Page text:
Leading the leaders: scaffolded mentorship in clinical nursing through the leaders’ lens

Ms Sarah Borg,1, Ms Karen Taurima1, Ms Karen Robinson, Ms Simone Moodie1

1Department of Emergency Medicine, Princess Alexandra Hospital, Woollongabba, Brisbane, Australia

Clinical leadership has long been recognised as critical for optimising patient safety, quality of care and interprofessional teamwork in busy and stressful healthcare settings(1).  Literature suggests that while nurses are increasingly proficient in emergency nursing technical skills, their training in and knowledge of clinical leadership skills is not always adequate to meet the demands(1).  There is a need to identify effective ways to sustain and develop nursing leaders.

The practices of nurse leaders can have positive impacts on nurse’s job satisfaction, emotional and physical wellbeing, organisational commitment, provision of quality patient care, as well as on developing and maintaining positive organisational culture(2). Studies of nurse leaders show that many attribute their success in leadership roles, in part, to the actions of influential others(3).  Mentoring has been identified as an invaluable tool to attract, develop and retain new nurse leaders.  Mentoring provides an opportunity for both the mentor and the mentee to engage in meaningful professional relationships with the goal of leadership development for all involved(3).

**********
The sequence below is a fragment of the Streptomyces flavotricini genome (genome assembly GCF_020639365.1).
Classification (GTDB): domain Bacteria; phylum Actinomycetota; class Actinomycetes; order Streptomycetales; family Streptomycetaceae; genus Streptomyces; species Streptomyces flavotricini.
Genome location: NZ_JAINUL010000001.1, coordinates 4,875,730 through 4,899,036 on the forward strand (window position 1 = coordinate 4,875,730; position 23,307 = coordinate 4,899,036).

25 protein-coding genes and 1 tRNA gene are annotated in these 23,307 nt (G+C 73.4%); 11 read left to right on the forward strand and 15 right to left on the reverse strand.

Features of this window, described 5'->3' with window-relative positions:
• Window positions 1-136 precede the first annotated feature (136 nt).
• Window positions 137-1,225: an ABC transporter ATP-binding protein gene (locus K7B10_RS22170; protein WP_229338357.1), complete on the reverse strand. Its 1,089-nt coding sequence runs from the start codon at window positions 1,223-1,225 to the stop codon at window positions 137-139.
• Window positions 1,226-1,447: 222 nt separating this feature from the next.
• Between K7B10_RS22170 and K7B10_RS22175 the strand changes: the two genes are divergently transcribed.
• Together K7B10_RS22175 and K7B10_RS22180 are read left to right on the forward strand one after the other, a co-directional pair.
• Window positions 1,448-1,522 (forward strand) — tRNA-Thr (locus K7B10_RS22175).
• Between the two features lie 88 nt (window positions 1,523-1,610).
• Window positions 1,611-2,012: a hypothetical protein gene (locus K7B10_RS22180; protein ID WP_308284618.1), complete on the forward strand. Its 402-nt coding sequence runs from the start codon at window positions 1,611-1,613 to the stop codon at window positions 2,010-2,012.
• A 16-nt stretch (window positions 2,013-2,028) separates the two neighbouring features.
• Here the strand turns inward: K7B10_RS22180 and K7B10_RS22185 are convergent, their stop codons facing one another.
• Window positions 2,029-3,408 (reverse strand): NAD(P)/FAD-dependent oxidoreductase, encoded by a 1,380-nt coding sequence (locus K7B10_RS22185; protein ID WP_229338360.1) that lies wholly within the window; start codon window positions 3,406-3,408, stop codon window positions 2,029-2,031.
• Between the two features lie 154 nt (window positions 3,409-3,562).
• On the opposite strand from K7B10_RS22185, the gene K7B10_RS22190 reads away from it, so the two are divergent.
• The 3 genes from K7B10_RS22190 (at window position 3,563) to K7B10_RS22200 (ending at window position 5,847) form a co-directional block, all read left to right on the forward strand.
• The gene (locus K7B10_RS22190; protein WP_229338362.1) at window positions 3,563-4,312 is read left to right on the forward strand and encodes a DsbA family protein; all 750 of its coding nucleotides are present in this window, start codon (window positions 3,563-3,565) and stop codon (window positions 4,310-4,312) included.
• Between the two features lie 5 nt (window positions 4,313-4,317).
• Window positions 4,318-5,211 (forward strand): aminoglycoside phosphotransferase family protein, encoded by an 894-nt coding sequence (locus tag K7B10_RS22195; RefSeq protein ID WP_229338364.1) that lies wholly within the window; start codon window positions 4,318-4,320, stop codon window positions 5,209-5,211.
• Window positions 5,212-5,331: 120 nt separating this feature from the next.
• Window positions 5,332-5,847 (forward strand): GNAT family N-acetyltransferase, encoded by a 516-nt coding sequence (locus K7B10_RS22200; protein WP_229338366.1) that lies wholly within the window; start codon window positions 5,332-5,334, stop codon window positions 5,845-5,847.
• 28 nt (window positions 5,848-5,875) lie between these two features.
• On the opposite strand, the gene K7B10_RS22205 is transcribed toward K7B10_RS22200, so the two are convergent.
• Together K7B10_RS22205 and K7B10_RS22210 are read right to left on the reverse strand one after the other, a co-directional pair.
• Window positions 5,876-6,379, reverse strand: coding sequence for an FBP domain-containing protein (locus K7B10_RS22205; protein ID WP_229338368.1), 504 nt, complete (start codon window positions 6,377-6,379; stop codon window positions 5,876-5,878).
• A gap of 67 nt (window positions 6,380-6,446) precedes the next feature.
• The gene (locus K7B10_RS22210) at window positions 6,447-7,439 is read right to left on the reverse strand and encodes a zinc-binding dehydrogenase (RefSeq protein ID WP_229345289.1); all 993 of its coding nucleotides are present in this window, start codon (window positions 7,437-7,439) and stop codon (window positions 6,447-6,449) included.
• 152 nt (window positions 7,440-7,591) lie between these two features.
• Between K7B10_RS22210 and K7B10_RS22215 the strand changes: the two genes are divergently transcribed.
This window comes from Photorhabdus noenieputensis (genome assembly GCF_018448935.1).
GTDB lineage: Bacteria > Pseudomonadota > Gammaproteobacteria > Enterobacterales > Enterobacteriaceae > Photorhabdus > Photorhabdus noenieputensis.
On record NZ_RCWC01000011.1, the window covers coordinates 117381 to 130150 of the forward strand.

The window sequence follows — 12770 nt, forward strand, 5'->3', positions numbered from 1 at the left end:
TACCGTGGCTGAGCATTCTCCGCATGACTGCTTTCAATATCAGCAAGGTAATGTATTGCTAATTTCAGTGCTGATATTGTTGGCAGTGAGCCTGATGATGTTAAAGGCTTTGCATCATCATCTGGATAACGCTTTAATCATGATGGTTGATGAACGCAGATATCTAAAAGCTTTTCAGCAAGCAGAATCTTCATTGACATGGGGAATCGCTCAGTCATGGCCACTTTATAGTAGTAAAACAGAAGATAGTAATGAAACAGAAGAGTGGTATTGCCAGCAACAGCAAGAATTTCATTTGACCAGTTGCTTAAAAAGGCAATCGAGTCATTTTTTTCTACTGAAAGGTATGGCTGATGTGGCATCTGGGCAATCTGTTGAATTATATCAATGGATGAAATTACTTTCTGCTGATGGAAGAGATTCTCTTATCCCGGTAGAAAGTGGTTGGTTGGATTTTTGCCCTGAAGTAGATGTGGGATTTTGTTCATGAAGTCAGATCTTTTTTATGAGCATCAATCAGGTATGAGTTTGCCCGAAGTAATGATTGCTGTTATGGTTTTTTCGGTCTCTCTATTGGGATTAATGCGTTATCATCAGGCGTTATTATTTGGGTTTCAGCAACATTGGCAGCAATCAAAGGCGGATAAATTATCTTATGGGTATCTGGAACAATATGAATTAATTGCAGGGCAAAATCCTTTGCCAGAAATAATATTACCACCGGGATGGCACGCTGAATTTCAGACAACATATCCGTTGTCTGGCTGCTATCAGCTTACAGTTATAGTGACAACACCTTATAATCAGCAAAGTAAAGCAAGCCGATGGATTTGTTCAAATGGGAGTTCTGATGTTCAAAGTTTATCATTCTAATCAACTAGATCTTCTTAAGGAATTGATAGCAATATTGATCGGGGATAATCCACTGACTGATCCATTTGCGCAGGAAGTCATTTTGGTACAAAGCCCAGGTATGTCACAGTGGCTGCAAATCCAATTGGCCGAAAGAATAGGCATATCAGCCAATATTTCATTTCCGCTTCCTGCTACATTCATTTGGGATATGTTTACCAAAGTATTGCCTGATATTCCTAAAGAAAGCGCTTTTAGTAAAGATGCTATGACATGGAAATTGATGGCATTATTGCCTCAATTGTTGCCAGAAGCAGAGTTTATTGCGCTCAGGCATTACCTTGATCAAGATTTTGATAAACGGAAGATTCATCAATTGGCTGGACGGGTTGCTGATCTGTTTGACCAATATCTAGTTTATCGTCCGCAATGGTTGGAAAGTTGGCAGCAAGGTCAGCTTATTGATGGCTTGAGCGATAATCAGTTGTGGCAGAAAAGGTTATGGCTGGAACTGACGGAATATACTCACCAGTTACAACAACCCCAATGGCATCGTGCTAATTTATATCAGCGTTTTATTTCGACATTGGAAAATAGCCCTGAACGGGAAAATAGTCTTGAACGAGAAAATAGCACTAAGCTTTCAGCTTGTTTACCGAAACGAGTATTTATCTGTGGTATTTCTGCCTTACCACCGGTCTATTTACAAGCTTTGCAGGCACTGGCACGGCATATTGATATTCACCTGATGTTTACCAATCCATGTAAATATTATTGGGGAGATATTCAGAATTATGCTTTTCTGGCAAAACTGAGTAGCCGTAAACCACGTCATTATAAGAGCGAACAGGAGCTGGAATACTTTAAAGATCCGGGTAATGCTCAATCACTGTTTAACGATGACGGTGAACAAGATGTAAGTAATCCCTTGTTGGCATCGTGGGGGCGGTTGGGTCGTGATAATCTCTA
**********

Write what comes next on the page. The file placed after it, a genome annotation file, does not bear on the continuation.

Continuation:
This presentation will outline the development of an ED nursing leadership framework and its implementation through a formal mentoring program aimed at nurses at all levels.  The ‘PODMASTERS’ Nursing Leadership Framework was developed by nursing staff at the PAH-ED and outlines the all-encompassing key leadership skills and attributes for future nursing leaders.  The framework is derived from leadership frameworks used nationally and internationally in various career fields; including healthcare, business, information technology, and public service.

Implementation of the ED ‘PODMASTERS Leadership Framework has been through a formal mentoring program structure, designed to cater for nurses at all levels and development needs. This presentation will outline the core components of the leadership framework and mentoring program, as well as the potential and realised benefits from its implementation.

  1. Husebo, S., & Olsen, O. Impact of clinical leadership in team’s course on quality, efficiency, responsiveness and trust in the emergency department. BMJOpen 2016,1-9.
  2. Sowatzky, J.A., & Enns, C.L. Exploring the key predictors of retention in emergency nurses. JNursManagement 2012, 20(5),696-707.
  3. Hodgson, A., & Scanlan, J. A concept analysis of mentoring in nursing leadership.  OpenJNursing 2013,3,389-394.

Biographies:

Karen Robinson began her nursing career in 1989. She has worked in the Princess Alexandra Hospital Emergency department for the last 18 years and is now a Clinical Nurse Consultant.  Karen’s professional interests lie in developing staff resilience and retention.  She loves working with such a highly motivated and successful team to develop breakthrough Emergency best practice nursing.

Simone graduated from University of Southern Queensland with a Bachelor of Nursing in 2011. She has worked at the Princess Alexandra Hospital for 6 years, 4 of those years in the Emergency Department. During her time in Emergency Simone has acted in a Clinical Nurse role and currently is now acting in the Associate Clinical Nurse Consultant position. Simone is enrolled in Graduate Certificate in Emergency Nursing. Simone has a strong interest in the quality and safety of clinical practices and also how our department can deliver the best patient care.